- General Mills is working with GoodBelly to distribute a line of lactose-free yogurts and a single probiotic- infused cereal, reported Nosh. General Mills will be responsible for the production, sales and marketing of the products.
- The yogurt line will come in four flavors — Wild Berry, Vanilla Bean, Peach, Coconut, Strawberry and Black Cherry — and will retail for $1.29 each. The cereal will come exclusively in peanut butter crunch.
- General Mills has had a partnership with the probiotic brand since 2017 when it began distributing a line of snack bars. Last year, the CPG’s venture arm, 301 Inc, led a $12 million round of investment for NextFoods, the parent company of GoodBelly.
After 301 was established as the venture arm of General Mills in 2015, the company has invested in companies such as Kite Hill and Rhythm Superfoods. However, this distribution partnership with GoodBelly appears to take its strategy one step further with a more hands-on role in production and distribution.
This partnership works because it benefits both parties. General Mills has the distribution resources and brand marketing expertise to help brands like Good Belly reach a bigger audience. The access to its distribution network could work out for Good Belly whose partnership with General Mills focuses on yogurt and cereal, two areas where the CPG giant has a significant presence. In the case of GoodBelly, the smaller startup brings new ideas and perspectives to the bigger food company that could be used to grow sales and potentially bring a fresh way of thinking to some of its older brands.
Despite having a strong presence in yogurt with Yoplait, General Mills has struggled to revive a brand that has come under attack from other upstart products that are low in sugar, made from plants or are simply different. It introduced a French-style variety in glass jars called Oui by Yoplait, and YQ by Yoplait, made with ultra-filtered milk and featuring less sugar, but those have not been enough to revive its fortunes.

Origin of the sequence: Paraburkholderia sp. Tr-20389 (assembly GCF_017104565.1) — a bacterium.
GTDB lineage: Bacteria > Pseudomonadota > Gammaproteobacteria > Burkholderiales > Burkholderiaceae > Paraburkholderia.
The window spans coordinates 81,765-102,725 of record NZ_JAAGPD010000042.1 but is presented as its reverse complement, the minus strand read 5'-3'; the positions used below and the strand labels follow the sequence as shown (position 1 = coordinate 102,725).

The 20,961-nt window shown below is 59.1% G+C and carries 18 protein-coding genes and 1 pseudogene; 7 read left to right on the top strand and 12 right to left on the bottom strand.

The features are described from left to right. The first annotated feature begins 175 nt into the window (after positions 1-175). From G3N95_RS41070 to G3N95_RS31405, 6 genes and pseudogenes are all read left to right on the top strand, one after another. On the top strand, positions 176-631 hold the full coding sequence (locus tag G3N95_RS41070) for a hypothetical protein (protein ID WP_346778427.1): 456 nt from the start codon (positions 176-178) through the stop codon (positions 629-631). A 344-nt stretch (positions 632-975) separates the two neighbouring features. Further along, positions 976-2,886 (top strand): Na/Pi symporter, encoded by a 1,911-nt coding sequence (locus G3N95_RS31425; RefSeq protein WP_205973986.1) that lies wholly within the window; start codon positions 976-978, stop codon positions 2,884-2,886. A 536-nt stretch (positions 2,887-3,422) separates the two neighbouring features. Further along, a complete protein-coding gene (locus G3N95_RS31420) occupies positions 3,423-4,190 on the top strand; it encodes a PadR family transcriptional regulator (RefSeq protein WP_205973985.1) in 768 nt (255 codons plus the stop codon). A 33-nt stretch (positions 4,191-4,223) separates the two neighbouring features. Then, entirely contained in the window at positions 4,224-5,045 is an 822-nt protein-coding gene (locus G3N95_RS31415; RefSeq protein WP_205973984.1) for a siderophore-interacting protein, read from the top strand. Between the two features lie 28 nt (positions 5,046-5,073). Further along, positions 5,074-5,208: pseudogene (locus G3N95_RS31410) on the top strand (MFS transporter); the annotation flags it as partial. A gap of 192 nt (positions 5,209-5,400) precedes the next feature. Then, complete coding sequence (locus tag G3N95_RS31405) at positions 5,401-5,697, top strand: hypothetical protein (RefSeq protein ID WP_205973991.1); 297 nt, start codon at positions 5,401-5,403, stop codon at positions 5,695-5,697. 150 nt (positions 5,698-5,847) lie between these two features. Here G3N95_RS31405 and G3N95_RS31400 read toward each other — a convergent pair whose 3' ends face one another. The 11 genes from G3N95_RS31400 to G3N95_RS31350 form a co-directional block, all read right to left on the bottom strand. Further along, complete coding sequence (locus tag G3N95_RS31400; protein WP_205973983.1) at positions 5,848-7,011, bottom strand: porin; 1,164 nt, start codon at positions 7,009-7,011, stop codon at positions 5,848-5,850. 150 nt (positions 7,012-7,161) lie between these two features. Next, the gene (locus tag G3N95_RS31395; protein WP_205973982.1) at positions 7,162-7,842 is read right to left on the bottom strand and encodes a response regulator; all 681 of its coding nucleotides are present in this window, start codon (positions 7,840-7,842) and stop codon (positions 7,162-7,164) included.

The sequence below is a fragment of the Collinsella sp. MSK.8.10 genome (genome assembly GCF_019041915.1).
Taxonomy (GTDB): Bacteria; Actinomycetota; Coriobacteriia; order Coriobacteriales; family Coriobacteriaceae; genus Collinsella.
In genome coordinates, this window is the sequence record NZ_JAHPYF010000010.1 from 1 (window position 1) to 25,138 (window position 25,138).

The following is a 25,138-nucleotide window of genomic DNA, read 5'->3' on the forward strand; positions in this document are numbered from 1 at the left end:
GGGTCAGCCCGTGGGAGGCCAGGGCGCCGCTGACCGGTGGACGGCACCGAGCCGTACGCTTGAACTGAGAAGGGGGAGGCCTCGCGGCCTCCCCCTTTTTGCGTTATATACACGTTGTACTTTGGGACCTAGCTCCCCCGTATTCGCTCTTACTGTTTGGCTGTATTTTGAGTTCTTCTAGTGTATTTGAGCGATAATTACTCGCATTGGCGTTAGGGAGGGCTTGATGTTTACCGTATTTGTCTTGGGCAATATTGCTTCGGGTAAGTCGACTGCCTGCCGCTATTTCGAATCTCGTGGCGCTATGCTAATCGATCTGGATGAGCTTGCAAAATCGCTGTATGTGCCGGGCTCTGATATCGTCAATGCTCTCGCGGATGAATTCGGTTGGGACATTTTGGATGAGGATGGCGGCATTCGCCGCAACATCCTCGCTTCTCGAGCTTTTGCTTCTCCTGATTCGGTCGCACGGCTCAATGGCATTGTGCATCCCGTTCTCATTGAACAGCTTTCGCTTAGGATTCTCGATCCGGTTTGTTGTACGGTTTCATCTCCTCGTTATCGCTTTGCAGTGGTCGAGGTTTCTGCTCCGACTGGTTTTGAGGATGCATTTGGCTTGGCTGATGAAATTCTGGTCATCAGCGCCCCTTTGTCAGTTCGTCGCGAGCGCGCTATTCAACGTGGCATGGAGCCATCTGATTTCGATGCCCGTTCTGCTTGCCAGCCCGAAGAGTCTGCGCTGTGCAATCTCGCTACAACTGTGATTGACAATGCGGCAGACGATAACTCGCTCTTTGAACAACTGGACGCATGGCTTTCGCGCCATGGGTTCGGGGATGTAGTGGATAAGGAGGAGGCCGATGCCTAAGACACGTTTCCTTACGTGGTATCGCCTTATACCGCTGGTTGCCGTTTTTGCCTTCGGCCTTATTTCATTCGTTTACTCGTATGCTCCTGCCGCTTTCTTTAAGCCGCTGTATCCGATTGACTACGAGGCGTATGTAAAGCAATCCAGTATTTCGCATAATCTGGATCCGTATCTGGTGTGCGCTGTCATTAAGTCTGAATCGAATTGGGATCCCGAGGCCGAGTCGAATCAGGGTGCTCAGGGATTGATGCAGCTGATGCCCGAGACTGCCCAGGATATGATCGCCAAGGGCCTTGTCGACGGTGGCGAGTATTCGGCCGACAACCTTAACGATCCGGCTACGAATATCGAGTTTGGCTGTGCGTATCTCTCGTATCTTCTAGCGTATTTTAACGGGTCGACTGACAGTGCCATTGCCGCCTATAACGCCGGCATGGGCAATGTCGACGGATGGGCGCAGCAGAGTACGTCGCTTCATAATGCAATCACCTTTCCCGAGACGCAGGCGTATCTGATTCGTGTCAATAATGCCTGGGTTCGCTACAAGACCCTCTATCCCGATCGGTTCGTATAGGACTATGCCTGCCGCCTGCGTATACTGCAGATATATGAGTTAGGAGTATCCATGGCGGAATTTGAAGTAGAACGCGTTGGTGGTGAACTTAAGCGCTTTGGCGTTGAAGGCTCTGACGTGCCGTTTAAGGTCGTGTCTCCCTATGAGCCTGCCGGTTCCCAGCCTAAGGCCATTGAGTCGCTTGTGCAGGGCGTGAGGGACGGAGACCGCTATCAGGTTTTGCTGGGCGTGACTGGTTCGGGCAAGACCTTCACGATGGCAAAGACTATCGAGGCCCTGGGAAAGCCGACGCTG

The Wall Street Journal reported that unit sales of yogurt declined through March of this year for General Mills. Meanwhile, non-dairy brands such as Kite Hill have been growing in popularity. With its newest effort in the yogurt space, General Mills is focusing on the non-lactose and probiotic-rich nature of these new products in hopes of appealing to consumers looking for better-for-you and functional foods. Probiotics are a rapidly growing area for foods and beverages, with the global market expected to hit $50 billion by 2020, according to BCC Research.
Interestingly, the branding on the new product lines appears to focus on the Good Belly name, indicating that General Mills is looking to leverage the brand’s cachet with customers. It also demonstrates that General Mills is cognizant of the fact that consumers are looking for brands that can benefit their bodies and are less loyal to household names manufactured by large CPG companies.
The new yogurt line increases General Mills' competitive position with Activia in yogurt. Owned by Danone, the yogurt brand made probiotics a familiar concept in American households. Today, however, it is not a product that resonates with young consumers, although General Mills is betting the idea of probiotic-rich health food will. With modern packaging and flavors such as coconut and black cherry that speak to a younger generation, GoodBelly has a good chance of capturing some of this market.
Yogurt makers such as Chobani have pointed to the fact that the market is inundated with products that are more or less the same. After a decade of strong growth fueled by the popularity of Greek yogurt, sales in the category fell 6% by volume in the year through February, according to Nielsen data reported by The Wall Street Journal, while Acosta reported that the number of varieties available at the average U.S. retail supermarket has increased 4% since 2015.
General Mills is hoping to tap into hot trends and attract consumers with a brand name that they are familiar with from other parts of the grocery store. If it works and the brand is able to stand apart in the crowded yogurt aisle, both companies have a lot to gain. General Mills, which has been working with GoodBelly for two years and is an investor, could decide that it wants to further tap into nascent company's success through an outright acquisition.